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Tailpipe emissions caused an estimated 7,100 premature deaths in the Northeast and Mid-Atlantic in 2016
A new study finds that ozone and fine particulate matter from vehicle emissions in 2016 led to an estimated 7,100 deaths in the Northeast and Mid-Atlantic regions of the U.S. The study, published today in Environmental Research Letters, finds that pollution from tailpipe emissions is also traveling across state lines and harming the health of people living in cities and states downwind. Researchers at the University of North Carolina at Chapel Hill’s Institute for the Environment and the Center for Climate, Health, and the Global Environment at Harvard T.H Chan School of Public Health (Harvard Chan C-CHANGE) quantified the total and interstate deaths from transportation-related air pollution generated by five vehicle types in 12 U.S. states and Washington, D.C.
The study found that:
- All states experienced substantial health impacts from vehicle emissions and can gain health benefits from local action;
- New York, Pennsylvania, and New Jersey were hardest hit with health damages at $21 billion, $13 billion, and $12 billion, respectively, in 2016 (the most recent data available from EPA);
- Regionwide, light-duty trucks, which include SUVs, were responsible for the largest number of premature deaths at 2,463 followed by light-duty passenger vehicles (1,881) and heavy-duty trucks (1,465);
- Many states are heavily impacted by out-of-state emissions and some states cause more deaths out-of-state than in-state, including PA and NJ, highlighting the importance of regionwide action to reduce vehicle emissions;
- On a ton for ton basis, buses in the New York-Newark-Jersey City metropolitan area had the largest health damages at $4 million for every ton of particulate matter emitted.
“The research confirms that recent efforts to electrify the bus fleet in New York City will have large health benefits—or, the biggest bang for the buck. The cross-border impacts underscore the need for regionwide action to curb transportation emissions,” said Saravanan Arunachalam, research professor and deputy director of the UNC Institute for the Environment. “What makes this study different from previous studies is that it connects the dots between where the pollution happens, and where the premature deaths occur.”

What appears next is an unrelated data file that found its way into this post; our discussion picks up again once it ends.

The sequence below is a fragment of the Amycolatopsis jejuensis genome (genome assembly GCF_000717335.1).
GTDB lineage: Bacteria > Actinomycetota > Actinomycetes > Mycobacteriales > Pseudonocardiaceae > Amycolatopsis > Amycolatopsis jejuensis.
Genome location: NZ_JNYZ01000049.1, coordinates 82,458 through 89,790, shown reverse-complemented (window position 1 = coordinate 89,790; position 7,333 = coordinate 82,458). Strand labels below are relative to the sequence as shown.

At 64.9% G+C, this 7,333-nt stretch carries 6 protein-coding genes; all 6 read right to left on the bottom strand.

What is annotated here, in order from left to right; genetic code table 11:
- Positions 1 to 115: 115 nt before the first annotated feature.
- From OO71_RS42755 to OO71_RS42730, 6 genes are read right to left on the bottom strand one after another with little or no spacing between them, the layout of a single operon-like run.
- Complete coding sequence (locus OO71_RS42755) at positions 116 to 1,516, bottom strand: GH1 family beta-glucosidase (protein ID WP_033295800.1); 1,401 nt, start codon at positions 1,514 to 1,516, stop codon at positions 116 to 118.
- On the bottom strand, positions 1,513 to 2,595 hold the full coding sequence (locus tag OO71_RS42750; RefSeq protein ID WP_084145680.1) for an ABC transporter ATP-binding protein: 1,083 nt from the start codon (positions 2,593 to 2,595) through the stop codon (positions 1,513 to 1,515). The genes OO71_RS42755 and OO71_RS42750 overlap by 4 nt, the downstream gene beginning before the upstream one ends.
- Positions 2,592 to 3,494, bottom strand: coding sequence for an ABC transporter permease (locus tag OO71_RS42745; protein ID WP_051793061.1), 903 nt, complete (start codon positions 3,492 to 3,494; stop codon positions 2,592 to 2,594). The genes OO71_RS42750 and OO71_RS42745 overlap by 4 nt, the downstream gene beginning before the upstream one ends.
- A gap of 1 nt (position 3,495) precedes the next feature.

Using sophisticated source-receptor modeling, the study authors found that most states in the region were heavily impacted by out-of-state emissions. For example (see table below for more details):
- DC: 85% of total deaths are from vehicle emissions outside DC; VA emissions are the largest contributor
- DE: 84% of total deaths are from vehicle emissions outside the DE; PA emissions are the largest contributor
- VT: 82% of total deaths are from vehicle emissions outside VT; NY emissions are the largest contributor
“It is my hope that the results from this study will help demonstrate how serious air pollution from vehicles is to people living not only near high-traffic areas but also those living downwind of them,” said Calvin Arter, a graduate research assistant at UNC-Chapel Hill and lead author of the study. “And in doing so, provide the impetus for a collaborative approach to reducing the health impacts associated with on-road transportation-related air pollution.”
The study also identified the sources that have the largest impact per ton of pollution emitted in each state and metro area.
“The particular source region and type of vehicle responsible for the most health problems vary across the region. While particulate matter from New York City buses has the largest impact per ton of emissions in New York, in Massachusetts it’s heavy-duty trucks in Boston, and in Virginia it is light-duty autos,” said Jonathan Buonocore Sc.D., Research Scientist at Harvard Chan C-CHANGE. “As policymakers consider how to transform the transportation sector—the largest source of carbon pollution—this research offers a roadmap for where to target investments to most cost-effectively improve air quality and health.”
Researchers focused on ozone and fine particulate matter formed from on-road vehicle emissions using 2016 data from the most recent national emissions inventory. The health impacts from nitrogen dioxide pollution are also substantial but were not included in this study.
Importantly, the researchers also found that ammonia emissions play a stronger relative role in causing health damages compared to oxides of nitrogen. Regionally, ammonia emissions from vehicles were responsible for 740 premature deaths in 2016, more than 10% of the total deaths. Ammonia emissions from vehicles are an unintended by-product of catalytic converters and are unregulated in the U.S., and their role in urban air pollution has been generally underappreciated.
Summary of State Results
|States||Total premature deaths from vehicle emissions in the study region||Monetized health damages (millions of 2016 USD; central estimate)||Percent of premature deaths caused by out-of-state vehicle emissions||Premature deaths from in-state emissions||Premature deaths contributed to other states|
The study is part of the Transportation, Equity, Climate and Health (TRECH) Project, a multi-university research initiative independently analyzing the Transportation and Climate Initiative (TCI), and other policy scenarios. TRECH is based at Harvard Chan C-CHANGE. The TRECH team previously analyzed the health benefits of increased investment in biking and walking infrastructure. They are currently analyzing the impacts of increases in electricity demand from vehicle electrification and conducting a local case study in the greater metro area of Boston, Mass.
The TRECH Project is made possible thanks in part by a grant from the Barr Foundation to Harvard Chan C-CHANGE.